Allusions were made in several papers to the economic benefits for Iran of a détente with the West, and hopes expressed that the domestic currency market would stabilize. The conservative daily Jomhuri-e Eslami warned however in an editorial that politics were unpredictable and the public should not be led to believe that “if certain relations were renewed” or agreements reached, “all problems will immediately be resolved.”

A senior general separately said that the President had defended “revolutionary” positions and “abandoned reformist slogans,” Fars news agency reported. General Hassan Firuzabadi, head of the armed forces joint command, said the Presidential speech at the UN had shown once more the “reasonable” nature of Iran’s Shia clerics.

Global media outlets highlighted the new tone, with El Mundo concluding that the day’s events represented the “greatest” rapprochement between Iran and the US since Iran’s 1979 revolution. But the Spanish daily also noted that a much-anticipated encounter between the US and Iranian presidents did not materialize, even though the United States had sought the meeting. In the end, it was seen as “hasty” in Iran, given three decades of mutual suspicions and Iran’s entrenched anti-Western rethoric.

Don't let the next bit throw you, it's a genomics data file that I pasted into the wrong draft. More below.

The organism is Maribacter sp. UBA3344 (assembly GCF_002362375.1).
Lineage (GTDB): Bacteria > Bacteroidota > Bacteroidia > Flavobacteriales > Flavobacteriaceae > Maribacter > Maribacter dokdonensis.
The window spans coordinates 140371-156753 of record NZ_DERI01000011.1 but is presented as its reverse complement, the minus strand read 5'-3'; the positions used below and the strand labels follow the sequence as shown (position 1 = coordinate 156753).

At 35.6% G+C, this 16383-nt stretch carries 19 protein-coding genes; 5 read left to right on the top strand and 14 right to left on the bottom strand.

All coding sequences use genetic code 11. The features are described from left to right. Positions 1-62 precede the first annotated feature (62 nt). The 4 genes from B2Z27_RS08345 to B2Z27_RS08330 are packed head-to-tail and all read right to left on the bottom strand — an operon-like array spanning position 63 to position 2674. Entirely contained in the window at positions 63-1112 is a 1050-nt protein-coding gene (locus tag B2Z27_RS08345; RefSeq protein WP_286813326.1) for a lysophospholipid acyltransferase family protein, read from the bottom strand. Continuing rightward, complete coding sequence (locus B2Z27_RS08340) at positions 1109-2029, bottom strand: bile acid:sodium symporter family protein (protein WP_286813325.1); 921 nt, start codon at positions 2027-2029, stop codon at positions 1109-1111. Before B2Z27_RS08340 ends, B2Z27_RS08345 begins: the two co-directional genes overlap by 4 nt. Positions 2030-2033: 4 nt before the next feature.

Radio France Internationale noted that Rouhani’s moderate tone “left room for hope” for further dialogue. Le Monde called Mr Rouhani the most “courted” statesmen at the UN that day, and observed that the “curiosity” he prompted among delegates was “itself a victory” for Iran’s diplomacy, heralding a “spectacular return” from international isolation that was “inconceivable” under his predecessor Mahmoud Ahmadinejad. The French daily remarked on Rouhani’s pledge that Iran would act “responsibly” over regional security, an allusion to its role in Syria.

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What It Means When The Jews Of Germany No Longer Feel Safe

A neo-Nazi has been buried in the former grave of a Jewish musicologist Max Friedlaender – not an oversight, but a deliberate provocation. This is just one more example of antisemitism on the rise in Germany, and society's inability to respond.

At a protest against antisemitism in Berlin